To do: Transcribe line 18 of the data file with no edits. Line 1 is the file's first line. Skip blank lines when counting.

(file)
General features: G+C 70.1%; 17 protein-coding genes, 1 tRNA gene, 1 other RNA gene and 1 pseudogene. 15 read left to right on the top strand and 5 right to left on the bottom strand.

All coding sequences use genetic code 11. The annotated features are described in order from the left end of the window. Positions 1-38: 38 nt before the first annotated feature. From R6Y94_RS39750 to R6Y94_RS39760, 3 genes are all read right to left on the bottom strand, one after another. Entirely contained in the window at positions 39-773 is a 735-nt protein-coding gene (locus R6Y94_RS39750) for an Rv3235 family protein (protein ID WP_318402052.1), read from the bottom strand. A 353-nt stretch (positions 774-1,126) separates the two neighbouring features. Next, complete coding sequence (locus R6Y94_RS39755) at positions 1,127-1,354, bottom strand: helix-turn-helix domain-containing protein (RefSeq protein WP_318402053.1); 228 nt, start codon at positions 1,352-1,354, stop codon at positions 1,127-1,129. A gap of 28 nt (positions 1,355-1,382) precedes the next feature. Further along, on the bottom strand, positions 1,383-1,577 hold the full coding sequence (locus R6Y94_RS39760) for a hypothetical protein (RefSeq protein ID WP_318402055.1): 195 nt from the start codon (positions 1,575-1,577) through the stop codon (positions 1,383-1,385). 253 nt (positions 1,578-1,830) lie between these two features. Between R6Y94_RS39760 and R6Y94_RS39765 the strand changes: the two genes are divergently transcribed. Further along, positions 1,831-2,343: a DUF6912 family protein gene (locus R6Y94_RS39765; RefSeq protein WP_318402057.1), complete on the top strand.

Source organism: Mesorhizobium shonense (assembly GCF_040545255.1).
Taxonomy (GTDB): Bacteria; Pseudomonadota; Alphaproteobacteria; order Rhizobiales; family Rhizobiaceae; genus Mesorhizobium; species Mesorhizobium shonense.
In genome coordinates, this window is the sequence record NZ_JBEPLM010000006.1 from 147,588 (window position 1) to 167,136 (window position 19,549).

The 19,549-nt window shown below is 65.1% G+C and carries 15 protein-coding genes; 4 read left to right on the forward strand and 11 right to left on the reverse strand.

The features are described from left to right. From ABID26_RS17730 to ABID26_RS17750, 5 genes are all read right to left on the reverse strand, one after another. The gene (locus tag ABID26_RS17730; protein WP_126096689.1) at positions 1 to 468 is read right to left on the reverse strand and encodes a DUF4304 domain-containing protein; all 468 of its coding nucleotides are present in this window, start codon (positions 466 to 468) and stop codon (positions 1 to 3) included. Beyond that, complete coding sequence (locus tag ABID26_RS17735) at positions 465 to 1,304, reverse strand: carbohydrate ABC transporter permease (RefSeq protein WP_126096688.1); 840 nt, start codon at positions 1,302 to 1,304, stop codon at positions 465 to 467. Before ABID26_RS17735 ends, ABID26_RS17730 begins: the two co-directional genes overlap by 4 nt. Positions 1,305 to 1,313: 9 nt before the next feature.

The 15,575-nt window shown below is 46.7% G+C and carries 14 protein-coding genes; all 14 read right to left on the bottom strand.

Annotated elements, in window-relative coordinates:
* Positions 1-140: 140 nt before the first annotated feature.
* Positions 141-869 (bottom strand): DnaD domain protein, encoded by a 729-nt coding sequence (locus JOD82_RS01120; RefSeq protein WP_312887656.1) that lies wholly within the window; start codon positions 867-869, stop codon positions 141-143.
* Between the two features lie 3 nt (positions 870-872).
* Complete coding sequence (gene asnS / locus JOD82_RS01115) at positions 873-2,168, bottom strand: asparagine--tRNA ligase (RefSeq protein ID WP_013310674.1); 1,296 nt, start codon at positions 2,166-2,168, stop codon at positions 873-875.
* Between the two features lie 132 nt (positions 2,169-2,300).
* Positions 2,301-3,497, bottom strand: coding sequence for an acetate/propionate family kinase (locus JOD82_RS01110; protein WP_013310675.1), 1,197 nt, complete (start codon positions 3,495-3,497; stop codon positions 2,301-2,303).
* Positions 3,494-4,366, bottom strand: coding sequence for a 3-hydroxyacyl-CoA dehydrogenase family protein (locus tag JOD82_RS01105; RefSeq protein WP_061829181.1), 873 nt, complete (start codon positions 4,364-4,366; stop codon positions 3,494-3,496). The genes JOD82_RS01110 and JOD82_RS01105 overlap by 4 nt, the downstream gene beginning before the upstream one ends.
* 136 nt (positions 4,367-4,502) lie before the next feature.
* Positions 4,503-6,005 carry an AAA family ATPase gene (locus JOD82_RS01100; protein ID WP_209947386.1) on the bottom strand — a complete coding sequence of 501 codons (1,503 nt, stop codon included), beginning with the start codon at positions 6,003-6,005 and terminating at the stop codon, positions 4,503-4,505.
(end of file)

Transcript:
* Positions 4,503-6,005 carry an AAA family ATPase gene (locus JOD82_RS01100; protein ID WP_209947386.1) on the bottom strand — a complete coding sequence of 501 codons (1,503 nt, stop codon included), beginning with the start codon at positions 6,003-6,005 and terminating at the stop codon, positions 4,503-4,505.